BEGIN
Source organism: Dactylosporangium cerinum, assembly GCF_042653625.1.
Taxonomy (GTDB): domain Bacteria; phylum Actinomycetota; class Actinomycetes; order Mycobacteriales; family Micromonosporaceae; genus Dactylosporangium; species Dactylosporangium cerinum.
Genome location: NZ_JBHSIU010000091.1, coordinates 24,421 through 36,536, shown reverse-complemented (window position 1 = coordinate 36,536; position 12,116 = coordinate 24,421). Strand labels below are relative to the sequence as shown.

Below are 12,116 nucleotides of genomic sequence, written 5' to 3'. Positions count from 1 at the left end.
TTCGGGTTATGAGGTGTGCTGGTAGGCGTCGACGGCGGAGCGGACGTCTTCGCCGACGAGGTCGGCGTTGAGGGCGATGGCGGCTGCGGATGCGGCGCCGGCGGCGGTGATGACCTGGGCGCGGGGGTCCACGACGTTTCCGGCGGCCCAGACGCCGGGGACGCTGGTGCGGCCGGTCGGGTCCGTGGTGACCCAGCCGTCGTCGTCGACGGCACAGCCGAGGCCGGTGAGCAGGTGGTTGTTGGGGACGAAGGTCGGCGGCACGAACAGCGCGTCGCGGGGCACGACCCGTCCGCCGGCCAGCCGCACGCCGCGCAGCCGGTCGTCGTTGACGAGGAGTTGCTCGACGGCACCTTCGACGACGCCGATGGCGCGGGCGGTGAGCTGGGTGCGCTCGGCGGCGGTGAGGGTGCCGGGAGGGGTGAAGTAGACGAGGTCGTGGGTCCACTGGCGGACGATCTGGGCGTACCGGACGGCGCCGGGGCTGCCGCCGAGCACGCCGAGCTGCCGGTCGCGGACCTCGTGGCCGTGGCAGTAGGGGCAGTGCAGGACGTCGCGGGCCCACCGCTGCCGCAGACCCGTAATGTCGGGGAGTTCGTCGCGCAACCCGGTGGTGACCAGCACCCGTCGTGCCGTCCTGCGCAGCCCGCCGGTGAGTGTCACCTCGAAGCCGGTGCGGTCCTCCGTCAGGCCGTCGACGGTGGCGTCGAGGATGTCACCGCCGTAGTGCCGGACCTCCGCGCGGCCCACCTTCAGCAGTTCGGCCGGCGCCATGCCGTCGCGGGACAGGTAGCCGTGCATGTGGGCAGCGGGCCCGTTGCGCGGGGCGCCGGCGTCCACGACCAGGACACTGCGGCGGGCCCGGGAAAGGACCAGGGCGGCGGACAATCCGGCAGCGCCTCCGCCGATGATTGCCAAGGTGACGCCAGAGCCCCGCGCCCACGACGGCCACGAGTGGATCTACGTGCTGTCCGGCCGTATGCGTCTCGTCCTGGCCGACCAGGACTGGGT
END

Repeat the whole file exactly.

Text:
Source organism: Dactylosporangium cerinum, assembly GCF_042653625.1.
Taxonomy (GTDB): domain Bacteria; phylum Actinomycetota; class Actinomycetes; order Mycobacteriales; family Micromonosporaceae; genus Dactylosporangium; species Dactylosporangium cerinum.
Genome location: NZ_JBHSIU010000091.1, coordinates 24,421 through 36,536, shown reverse-complemented (window position 1 = coordinate 36,536; position 12,116 = coordinate 24,421). Strand labels below are relative to the sequence as shown.

Below are 12,116 nucleotides of genomic sequence, written 5' to 3'. Positions count from 1 at the left end.
TTCGGGTTATGAGGTGTGCTGGTAGGCGTCGACGGCGGAGCGGACGTCTTCGCCGACGAGGTCGGCGTTGAGGGCGATGGCGGCTGCGGATGCGGCGCCGGCGGCGGTGATGACCTGGGCGCGGGGGTCCACGACGTTTCCGGCGGCCCAGACGCCGGGGACGCTGGTGCGGCCGGTCGGGTCCGTGGTGACCCAGCCGTCGTCGTCGACGGCACAGCCGAGGCCGGTGAGCAGGTGGTTGTTGGGGACGAAGGTCGGCGGCACGAACAGCGCGTCGCGGGGCACGACCCGTCCGCCGGCCAGCCGCACGCCGCGCAGCCGGTCGTCGTTGACGAGGAGTTGCTCGACGGCACCTTCGACGACGCCGATGGCGCGGGCGGTGAGCTGGGTGCGCTCGGCGGCGGTGAGGGTGCCGGGAGGGGTGAAGTAGACGAGGTCGTGGGTCCACTGGCGGACGATCTGGGCGTACCGGACGGCGCCGGGGCTGCCGCCGAGCACGCCGAGCTGCCGGTCGCGGACCTCGTGGCCGTGGCAGTAGGGGCAGTGCAGGACGTCGCGGGCCCACCGCTGCCGCAGACCCGTAATGTCGGGGAGTTCGTCGCGCAACCCGGTGGTGACCAGCACCCGTCGTGCCGTCCTGCGCAGCCCGCCGGTGAGTGTCACCTCGAAGCCGGTGCGGTCCTCCGTCAGGCCGTCGACGGTGGCGTCGAGGATGTCACCGCCGTAGTGCCGGACCTCCGCGCGGCCCACCTTCAGCAGTTCGGCCGGCGCCATGCCGTCGCGGGACAGGTAGCCGTGCATGTGGGCAGCGGGCCCGTTGCGCGGGGCGCCGGCGTCCACGACCAGGACACTGCGGCGGGCCCGGGAAAGGACCAGGGCGGCGGACAATCCGGCAGCGCCTCCGCCGATGATTGCCAAGGTGACGCCAGAGCCCCGCGCCCACGACGGCCACGAGTGGATCTACGTGCTGTCCGGCCGTATGCGTCTCGTCCTGGCCGACCAGGACTGGGT